According to the country’s Supreme Court website, the lawsuit was filed on behalf of 122 people, who, judging by their names, appeared to be women.
Both the South Korean government and Minister of Justice Hwang Gyo-ahn were named in the suit.
In 2012, a United States Forces Korea public service announcement clarified, "Right now, young women are being lured to Korea thinking they will become singers and dancers," and "Instead, they will be sexually exploited in order to support their families." The United States Forces Korea posted a video on You Tube, clarifying that "buying overpriced drinks in a juicy bar supports the human trafficking industry, a form of modern-day slavery." Most recently, in June 2013, General Jan-Marc Jouas placed all juicy bars outside Osan Air Base off-limits for Seventh Air Force personnel.
Seoul Metropolitan Police Agency enforced registration of comfort women for UN forces under the Society Bureau's operation of "Management industry of venereal comfort women for UN forces".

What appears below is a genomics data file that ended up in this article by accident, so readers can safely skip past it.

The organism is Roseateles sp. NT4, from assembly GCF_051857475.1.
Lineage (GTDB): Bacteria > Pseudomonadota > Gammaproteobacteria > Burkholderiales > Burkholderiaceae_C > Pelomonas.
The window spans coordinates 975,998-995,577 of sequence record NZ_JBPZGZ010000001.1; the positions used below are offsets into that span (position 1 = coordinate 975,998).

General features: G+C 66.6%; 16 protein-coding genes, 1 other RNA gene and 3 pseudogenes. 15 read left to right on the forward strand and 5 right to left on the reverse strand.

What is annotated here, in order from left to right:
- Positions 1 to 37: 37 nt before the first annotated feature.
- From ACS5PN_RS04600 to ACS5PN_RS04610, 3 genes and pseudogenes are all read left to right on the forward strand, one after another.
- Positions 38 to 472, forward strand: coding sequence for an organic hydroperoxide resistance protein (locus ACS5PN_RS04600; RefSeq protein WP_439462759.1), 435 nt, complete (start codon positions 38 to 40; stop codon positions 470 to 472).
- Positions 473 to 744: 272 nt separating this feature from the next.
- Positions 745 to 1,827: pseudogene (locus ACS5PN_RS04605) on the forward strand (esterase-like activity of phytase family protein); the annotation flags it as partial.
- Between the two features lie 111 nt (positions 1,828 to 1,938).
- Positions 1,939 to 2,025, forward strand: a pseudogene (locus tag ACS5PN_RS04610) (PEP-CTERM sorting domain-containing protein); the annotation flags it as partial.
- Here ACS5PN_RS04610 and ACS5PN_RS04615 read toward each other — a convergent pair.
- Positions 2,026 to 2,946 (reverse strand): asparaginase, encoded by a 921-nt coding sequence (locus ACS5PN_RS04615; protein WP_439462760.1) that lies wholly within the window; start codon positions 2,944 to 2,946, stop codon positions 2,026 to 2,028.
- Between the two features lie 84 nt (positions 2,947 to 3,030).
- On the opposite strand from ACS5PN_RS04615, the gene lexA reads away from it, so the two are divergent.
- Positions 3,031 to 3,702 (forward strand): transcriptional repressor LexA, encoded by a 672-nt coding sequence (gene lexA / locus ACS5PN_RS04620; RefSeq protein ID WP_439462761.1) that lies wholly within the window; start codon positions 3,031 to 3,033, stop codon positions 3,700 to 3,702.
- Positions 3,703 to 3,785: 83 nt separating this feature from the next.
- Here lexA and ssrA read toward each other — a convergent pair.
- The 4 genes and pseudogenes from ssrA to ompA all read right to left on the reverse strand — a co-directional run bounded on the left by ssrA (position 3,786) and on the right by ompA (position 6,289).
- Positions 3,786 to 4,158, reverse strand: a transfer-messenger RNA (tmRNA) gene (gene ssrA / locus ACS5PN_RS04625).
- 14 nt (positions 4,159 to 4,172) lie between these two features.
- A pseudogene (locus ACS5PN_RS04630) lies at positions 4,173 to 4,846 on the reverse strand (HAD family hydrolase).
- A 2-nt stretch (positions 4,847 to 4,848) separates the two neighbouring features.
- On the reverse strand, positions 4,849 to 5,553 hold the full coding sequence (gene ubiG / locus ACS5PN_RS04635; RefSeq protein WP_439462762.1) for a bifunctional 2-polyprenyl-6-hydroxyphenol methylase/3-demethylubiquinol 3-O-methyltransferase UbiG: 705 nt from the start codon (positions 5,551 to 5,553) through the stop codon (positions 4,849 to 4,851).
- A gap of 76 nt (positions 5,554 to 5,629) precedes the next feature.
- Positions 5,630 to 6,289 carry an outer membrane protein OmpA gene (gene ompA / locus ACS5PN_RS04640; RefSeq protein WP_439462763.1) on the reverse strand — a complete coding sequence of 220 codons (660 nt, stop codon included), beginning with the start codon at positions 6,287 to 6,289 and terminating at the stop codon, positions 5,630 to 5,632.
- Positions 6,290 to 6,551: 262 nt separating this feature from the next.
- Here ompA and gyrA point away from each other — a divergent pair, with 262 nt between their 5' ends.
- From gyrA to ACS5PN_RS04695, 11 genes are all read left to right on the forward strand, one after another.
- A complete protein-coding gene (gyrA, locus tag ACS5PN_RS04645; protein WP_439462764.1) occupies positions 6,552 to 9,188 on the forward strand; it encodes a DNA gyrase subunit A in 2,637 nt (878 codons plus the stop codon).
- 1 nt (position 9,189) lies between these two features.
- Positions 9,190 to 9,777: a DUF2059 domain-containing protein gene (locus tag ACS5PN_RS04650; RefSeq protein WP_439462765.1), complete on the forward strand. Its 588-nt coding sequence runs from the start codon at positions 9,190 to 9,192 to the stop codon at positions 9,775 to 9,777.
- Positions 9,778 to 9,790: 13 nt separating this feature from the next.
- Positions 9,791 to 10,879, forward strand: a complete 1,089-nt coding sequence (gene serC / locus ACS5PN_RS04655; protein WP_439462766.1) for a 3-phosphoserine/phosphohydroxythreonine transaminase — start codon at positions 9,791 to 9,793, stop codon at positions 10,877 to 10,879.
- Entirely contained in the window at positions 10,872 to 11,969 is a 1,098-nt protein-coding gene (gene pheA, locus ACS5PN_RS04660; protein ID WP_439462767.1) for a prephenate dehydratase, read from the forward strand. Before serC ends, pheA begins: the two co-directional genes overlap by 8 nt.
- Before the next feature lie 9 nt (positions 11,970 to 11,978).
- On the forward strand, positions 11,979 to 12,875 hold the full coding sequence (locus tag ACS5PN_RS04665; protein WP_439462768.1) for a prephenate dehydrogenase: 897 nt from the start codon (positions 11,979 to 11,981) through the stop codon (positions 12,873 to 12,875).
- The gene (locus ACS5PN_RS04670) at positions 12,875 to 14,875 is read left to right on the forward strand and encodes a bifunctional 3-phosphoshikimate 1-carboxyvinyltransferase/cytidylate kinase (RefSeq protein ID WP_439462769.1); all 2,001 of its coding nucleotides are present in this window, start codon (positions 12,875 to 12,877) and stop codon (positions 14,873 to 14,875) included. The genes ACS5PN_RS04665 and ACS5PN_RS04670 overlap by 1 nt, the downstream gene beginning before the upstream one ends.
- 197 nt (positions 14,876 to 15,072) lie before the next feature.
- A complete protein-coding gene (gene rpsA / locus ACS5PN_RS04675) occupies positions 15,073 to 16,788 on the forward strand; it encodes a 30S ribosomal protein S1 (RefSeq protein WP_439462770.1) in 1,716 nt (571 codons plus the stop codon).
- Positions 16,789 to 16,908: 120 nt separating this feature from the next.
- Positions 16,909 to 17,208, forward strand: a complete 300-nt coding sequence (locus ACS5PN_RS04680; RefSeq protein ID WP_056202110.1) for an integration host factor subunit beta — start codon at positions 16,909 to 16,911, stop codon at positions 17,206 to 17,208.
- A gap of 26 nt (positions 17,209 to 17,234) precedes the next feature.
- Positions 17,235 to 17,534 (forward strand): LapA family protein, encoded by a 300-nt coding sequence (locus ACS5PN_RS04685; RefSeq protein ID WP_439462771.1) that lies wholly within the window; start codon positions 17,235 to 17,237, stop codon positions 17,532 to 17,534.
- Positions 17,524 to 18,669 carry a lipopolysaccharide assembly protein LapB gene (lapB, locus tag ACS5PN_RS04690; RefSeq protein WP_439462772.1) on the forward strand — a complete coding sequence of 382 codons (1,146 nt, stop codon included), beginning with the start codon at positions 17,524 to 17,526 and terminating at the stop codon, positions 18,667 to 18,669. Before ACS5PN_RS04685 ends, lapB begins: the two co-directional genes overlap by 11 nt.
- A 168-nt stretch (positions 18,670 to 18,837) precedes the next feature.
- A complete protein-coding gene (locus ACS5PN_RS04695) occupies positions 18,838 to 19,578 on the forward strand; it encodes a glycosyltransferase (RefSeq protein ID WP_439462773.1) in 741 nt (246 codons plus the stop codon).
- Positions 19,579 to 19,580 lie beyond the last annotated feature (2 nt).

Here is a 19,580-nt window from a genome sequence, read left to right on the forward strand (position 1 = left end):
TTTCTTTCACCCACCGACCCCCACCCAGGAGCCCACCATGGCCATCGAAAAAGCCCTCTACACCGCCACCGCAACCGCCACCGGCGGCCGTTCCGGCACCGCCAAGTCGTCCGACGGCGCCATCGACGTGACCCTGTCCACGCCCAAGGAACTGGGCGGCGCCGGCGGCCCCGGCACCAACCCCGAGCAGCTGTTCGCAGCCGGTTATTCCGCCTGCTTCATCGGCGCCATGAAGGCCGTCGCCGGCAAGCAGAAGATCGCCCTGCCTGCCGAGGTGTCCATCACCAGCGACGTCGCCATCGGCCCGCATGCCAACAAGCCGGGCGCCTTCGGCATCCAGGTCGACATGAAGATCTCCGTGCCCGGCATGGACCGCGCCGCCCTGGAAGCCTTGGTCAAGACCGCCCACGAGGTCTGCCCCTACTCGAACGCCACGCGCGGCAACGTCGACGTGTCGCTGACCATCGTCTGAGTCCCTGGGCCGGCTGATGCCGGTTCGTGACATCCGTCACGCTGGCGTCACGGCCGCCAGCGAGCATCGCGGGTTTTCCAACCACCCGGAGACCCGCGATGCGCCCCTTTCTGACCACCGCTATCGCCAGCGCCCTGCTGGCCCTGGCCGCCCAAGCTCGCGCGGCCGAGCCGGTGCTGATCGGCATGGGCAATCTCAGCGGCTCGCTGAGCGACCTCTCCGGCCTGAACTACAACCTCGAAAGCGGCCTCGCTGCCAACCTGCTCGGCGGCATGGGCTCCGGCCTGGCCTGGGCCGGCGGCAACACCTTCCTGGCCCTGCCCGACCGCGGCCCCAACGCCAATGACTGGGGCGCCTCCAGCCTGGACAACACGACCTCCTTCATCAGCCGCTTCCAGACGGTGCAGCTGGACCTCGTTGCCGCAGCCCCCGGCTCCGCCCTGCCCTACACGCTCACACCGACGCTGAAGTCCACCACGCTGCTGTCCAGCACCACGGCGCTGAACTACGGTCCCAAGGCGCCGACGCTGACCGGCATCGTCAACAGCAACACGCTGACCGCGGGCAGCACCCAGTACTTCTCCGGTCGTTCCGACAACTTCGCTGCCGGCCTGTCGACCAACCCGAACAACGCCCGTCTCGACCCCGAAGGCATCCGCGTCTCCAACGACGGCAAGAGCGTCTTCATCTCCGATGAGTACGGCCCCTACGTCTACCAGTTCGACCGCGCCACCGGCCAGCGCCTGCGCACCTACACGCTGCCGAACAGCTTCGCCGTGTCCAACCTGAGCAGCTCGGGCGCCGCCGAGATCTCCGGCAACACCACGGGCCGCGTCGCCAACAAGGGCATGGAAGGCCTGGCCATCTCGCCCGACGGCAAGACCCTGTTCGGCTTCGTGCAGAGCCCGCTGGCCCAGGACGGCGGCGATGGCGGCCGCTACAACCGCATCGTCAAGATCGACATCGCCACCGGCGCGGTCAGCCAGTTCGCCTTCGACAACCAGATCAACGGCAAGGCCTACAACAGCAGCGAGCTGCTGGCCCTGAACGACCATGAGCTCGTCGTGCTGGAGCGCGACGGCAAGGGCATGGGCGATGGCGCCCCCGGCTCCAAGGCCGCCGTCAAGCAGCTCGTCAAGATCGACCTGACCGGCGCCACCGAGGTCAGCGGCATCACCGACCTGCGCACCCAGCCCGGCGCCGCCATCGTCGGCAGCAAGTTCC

Park Chung-hee, who ruled South Korea during the 1960s and 1970s, and the father of the former president Park Geun-hye, encouraged the sex industry in order to generate revenue, particularly from the U.
In the 1970s one junior high school teacher told his students that "The prostitutes who sell their bodies to the U.
madams." Despite this, there were issues of venereal disease and racist conflict.
On June 25, 2014 122 surviving Korean comfort women for the U.
forces filed a lawsuit against their government to reclaim human dignity and demand ₩10 million (US00) compensation per plaintiff.
Tokyo’s perceived lack of a sufficient apology to the comfort women has become a major political issue between the two countries.
Instead, Lee said, the former sex workers should call themselves “gijichon comfort women,” using a word referring to military camp towns.